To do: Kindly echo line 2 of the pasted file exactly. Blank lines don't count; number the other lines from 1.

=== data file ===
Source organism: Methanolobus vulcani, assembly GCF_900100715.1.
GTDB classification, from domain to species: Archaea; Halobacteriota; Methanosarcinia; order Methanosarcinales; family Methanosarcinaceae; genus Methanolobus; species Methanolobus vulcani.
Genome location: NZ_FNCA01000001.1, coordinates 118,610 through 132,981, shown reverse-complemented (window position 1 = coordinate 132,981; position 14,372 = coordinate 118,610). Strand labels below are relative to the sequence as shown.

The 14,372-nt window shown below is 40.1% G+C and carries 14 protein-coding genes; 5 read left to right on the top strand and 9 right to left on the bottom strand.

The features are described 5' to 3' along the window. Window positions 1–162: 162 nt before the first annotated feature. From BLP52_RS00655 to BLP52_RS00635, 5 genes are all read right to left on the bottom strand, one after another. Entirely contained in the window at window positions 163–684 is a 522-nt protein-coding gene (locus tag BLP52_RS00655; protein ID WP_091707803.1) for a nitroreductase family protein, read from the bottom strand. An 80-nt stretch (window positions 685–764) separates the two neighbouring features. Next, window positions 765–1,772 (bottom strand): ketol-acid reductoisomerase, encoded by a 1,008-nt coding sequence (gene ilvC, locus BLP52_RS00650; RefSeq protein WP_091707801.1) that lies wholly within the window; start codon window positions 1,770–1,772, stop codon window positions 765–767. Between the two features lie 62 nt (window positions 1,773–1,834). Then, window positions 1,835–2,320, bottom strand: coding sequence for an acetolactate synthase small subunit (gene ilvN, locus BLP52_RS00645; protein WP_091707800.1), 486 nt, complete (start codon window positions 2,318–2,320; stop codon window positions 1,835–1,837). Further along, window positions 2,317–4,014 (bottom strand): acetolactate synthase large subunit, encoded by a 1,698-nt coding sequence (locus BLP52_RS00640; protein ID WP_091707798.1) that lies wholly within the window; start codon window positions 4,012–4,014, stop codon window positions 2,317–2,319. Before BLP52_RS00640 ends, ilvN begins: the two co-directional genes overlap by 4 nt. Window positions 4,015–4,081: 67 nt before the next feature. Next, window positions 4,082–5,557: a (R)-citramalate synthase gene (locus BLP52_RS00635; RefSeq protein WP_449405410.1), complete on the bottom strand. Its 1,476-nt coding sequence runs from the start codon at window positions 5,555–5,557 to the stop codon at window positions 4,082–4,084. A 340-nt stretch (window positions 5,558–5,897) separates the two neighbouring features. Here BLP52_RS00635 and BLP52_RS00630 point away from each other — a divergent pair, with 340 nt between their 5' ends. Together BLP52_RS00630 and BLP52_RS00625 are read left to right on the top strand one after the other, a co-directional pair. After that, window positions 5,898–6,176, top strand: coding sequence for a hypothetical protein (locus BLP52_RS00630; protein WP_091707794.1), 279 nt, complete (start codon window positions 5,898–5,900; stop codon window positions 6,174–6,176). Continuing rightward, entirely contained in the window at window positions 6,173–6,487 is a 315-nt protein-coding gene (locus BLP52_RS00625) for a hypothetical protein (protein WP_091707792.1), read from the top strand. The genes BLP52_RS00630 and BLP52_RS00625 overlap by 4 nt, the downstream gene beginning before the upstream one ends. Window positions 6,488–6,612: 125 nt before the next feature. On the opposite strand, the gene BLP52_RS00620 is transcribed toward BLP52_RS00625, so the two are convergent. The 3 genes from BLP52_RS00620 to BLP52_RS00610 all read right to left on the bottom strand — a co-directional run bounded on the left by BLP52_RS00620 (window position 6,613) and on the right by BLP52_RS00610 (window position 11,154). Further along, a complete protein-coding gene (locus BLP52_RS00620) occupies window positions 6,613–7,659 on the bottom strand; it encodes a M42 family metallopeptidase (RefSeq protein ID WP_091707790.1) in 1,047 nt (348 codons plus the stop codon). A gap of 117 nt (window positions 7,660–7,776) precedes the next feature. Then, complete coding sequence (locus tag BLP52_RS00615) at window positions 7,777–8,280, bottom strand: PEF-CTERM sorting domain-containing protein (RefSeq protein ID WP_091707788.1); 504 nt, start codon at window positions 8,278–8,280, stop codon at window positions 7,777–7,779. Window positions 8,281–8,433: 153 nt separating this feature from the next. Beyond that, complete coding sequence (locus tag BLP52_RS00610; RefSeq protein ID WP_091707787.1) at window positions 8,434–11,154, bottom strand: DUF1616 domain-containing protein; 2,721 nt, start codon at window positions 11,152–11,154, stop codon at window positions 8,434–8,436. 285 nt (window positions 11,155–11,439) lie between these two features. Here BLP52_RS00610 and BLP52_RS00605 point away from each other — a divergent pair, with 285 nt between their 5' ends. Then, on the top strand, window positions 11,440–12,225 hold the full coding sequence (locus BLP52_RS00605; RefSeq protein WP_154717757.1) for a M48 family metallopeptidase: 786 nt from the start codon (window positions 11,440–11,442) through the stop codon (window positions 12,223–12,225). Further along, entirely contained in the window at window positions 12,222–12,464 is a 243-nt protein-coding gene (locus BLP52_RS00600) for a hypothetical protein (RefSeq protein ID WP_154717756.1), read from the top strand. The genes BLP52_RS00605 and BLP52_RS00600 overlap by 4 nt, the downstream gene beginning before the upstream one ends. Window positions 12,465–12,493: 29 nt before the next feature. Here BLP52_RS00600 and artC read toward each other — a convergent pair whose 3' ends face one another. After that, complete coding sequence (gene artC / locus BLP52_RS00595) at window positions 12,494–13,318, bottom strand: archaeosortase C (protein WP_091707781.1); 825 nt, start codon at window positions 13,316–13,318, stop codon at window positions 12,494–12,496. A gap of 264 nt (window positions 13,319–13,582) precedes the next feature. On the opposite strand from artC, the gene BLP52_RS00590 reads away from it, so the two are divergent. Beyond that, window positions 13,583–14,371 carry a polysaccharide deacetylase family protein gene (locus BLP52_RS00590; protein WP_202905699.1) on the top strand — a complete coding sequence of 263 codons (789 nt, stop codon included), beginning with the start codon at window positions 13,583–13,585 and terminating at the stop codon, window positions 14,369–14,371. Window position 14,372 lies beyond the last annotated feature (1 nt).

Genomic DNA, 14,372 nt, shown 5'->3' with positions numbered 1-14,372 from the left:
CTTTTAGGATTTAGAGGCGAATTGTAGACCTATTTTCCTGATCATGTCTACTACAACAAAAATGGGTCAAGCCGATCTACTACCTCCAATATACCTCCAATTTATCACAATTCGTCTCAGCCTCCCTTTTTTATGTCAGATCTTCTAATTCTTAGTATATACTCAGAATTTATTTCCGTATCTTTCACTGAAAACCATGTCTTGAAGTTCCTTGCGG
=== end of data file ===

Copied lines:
GTDB classification, from domain to species: Archaea; Halobacteriota; Methanosarcinia; order Methanosarcinales; family Methanosarcinaceae; genus Methanolobus; species Methanolobus vulcani.